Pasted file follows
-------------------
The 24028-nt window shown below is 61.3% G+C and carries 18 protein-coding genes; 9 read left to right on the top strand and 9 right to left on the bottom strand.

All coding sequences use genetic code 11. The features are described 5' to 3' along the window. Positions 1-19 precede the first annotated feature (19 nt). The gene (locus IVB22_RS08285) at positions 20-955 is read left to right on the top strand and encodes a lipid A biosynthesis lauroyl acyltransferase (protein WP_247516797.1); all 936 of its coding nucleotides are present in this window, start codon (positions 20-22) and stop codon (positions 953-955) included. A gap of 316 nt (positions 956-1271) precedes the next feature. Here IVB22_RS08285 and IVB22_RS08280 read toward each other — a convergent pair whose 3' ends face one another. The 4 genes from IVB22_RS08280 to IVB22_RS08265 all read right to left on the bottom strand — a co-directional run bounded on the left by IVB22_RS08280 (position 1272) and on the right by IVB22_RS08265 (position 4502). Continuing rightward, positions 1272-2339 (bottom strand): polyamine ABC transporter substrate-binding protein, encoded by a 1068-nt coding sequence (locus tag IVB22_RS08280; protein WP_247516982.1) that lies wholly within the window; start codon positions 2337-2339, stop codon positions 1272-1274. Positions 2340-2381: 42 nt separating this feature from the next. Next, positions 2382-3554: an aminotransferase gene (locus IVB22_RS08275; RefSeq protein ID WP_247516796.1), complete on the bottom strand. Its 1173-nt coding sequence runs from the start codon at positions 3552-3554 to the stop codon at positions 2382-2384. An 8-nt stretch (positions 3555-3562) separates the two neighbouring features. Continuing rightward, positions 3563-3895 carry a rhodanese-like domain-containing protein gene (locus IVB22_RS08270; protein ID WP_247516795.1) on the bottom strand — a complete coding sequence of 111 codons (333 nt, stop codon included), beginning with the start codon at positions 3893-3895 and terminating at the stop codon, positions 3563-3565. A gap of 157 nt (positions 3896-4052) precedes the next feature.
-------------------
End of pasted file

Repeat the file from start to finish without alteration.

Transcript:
The 24028-nt window shown below is 61.3% G+C and carries 18 protein-coding genes; 9 read left to right on the top strand and 9 right to left on the bottom strand.

All coding sequences use genetic code 11. The features are described 5' to 3' along the window. Positions 1-19 precede the first annotated feature (19 nt). The gene (locus IVB22_RS08285) at positions 20-955 is read left to right on the top strand and encodes a lipid A biosynthesis lauroyl acyltransferase (protein WP_247516797.1); all 936 of its coding nucleotides are present in this window, start codon (positions 20-22) and stop codon (positions 953-955) included. A gap of 316 nt (positions 956-1271) precedes the next feature. Here IVB22_RS08285 and IVB22_RS08280 read toward each other — a convergent pair whose 3' ends face one another. The 4 genes from IVB22_RS08280 to IVB22_RS08265 all read right to left on the bottom strand — a co-directional run bounded on the left by IVB22_RS08280 (position 1272) and on the right by IVB22_RS08265 (position 4502). Continuing rightward, positions 1272-2339 (bottom strand): polyamine ABC transporter substrate-binding protein, encoded by a 1068-nt coding sequence (locus tag IVB22_RS08280; protein WP_247516982.1) that lies wholly within the window; start codon positions 2337-2339, stop codon positions 1272-1274. Positions 2340-2381: 42 nt separating this feature from the next. Next, positions 2382-3554: an aminotransferase gene (locus IVB22_RS08275; RefSeq protein ID WP_247516796.1), complete on the bottom strand. Its 1173-nt coding sequence runs from the start codon at positions 3552-3554 to the stop codon at positions 2382-2384. An 8-nt stretch (positions 3555-3562) separates the two neighbouring features. Continuing rightward, positions 3563-3895 carry a rhodanese-like domain-containing protein gene (locus IVB22_RS08270; protein ID WP_247516795.1) on the bottom strand — a complete coding sequence of 111 codons (333 nt, stop codon included), beginning with the start codon at positions 3893-3895 and terminating at the stop codon, positions 3563-3565. A gap of 157 nt (positions 3896-4052) precedes the next feature.